Christensen will soon begin production on David R. Ellis’ upcoming thriller The Genesis Code, based on the novel by the same name written by John Case. The story follows a former national security expert (Christensen) who, while investigating the murder of his only sister and her young son, discovers that a religious sect called The Shadow of the Cross may be involved. With the help of his sister’s friend, they follow a trail of clues to a clinic in the mountains of Italy where a terrifying secret experiment has been conducted. The results are so threatening to the foundation of the Church that some will do anything to keep these secrets from being revealed.
As a young actor, Christensen gained critical acclaim for his role as a troubled teenager in Irwin Winkler’s 2001 drama Life as a House. For his performance, Christensen was nominated for a Golden Globe Award and Screen Actors Guild Award. Christensen also received the award for “Best Breakthrough Performance” from the National Board of Review. With his breakout role as the young Anakin Skywalker in the latter two films of George Lucas’ epic Star Wars prequel trilogy, Christensen found great commercial success.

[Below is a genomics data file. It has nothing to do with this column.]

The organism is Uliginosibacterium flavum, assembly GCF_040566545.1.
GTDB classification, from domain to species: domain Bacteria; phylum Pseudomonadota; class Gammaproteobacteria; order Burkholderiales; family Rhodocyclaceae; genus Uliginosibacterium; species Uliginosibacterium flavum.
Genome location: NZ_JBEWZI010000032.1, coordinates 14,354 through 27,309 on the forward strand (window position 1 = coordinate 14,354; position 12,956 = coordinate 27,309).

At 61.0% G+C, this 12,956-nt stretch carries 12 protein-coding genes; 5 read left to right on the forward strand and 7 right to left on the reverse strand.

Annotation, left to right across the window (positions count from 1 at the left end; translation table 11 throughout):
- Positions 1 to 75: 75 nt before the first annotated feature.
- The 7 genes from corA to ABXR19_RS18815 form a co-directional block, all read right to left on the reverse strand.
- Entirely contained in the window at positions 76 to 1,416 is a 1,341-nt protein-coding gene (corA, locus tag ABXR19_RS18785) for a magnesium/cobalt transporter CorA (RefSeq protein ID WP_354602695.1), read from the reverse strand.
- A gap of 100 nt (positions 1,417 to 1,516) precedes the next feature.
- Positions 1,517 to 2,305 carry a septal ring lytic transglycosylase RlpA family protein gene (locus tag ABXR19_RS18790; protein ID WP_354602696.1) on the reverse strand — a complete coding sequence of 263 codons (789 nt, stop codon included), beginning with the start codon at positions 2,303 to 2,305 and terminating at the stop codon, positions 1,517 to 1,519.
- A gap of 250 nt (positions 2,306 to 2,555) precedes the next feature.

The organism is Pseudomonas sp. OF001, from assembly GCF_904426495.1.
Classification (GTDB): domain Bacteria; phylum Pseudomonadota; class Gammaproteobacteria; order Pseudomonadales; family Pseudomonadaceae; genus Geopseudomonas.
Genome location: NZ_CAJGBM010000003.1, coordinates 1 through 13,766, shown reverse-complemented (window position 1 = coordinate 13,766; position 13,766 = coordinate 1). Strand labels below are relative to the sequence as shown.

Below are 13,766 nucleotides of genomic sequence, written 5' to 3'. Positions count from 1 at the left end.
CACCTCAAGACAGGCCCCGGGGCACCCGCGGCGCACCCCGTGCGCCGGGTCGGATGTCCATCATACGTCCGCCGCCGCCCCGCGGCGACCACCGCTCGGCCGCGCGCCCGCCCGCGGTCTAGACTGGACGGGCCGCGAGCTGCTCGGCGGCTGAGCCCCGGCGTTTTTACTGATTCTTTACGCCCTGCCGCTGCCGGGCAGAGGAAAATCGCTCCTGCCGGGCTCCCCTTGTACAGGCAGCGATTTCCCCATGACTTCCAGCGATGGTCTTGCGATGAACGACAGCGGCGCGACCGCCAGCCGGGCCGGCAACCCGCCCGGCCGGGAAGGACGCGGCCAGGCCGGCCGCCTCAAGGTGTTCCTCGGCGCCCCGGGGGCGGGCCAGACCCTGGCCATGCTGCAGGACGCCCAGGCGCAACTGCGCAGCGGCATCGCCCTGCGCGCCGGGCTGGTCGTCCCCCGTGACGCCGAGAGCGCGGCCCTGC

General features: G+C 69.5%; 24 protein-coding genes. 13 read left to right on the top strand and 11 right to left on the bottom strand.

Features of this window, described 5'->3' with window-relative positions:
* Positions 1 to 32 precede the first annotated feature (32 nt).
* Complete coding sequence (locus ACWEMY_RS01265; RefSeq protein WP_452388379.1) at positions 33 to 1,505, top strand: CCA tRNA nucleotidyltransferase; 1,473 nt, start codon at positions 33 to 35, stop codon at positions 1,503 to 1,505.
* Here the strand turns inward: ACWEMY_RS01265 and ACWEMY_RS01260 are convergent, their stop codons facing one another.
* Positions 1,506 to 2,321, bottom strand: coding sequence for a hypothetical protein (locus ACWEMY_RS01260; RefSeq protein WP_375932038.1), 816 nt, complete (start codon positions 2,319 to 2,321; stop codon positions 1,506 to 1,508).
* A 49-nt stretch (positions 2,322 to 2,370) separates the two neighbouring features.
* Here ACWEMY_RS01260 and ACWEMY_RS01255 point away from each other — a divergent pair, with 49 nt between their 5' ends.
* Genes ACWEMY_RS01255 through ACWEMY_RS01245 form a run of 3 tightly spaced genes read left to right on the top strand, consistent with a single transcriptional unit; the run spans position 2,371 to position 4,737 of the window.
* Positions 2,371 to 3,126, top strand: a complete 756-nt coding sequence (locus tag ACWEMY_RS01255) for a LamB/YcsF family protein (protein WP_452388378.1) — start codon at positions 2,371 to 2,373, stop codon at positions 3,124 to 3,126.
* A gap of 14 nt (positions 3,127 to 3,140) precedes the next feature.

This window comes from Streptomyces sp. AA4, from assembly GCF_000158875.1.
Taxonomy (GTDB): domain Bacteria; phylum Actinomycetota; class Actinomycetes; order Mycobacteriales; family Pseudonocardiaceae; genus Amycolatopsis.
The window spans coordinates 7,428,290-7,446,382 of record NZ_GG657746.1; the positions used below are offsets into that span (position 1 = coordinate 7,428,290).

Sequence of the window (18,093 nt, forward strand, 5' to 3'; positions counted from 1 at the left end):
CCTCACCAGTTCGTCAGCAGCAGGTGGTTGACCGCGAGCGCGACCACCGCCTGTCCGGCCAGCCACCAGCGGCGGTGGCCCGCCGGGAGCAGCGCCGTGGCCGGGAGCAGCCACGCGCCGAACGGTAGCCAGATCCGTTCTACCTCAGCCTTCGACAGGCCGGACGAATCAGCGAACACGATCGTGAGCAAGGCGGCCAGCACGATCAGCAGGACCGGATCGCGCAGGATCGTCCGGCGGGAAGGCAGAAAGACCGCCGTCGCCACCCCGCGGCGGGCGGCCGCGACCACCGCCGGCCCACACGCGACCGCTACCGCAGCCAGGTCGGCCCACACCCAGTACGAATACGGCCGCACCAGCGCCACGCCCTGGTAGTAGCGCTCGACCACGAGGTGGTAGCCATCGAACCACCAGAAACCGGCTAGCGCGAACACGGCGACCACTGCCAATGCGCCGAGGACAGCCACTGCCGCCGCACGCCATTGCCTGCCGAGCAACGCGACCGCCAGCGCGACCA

Christensen recently starred opposite Samuel L. Jackson and Rachel Bilson in Doug Liman’s sci-fi actioner Jumper, which grossed more than $220 million worldwide.
Christensen also starred in Billy Ray’s Shattered Glass, which was the first feature film produced by his production company, Forest Park Pictures.
Other film credits include New York, I Love You, George Hickenlooper’s Factory Girl, Sofia Coppola’s The Virgin Suicides, Sarah Kernochan’s All I Wanna Do and John Carpenter’s In the Mouth of Madness.
Christensen is involved with the (RED) campaign and recently participated in a PSA featuring Bono, Javier Bardem, Don Cheadle, Penelope Cruz, Claire Danes, Hugh Jackman, Julianne Moore, Gabourey Sidibe, Gwen Stefani and the Jonas Brothers, among others.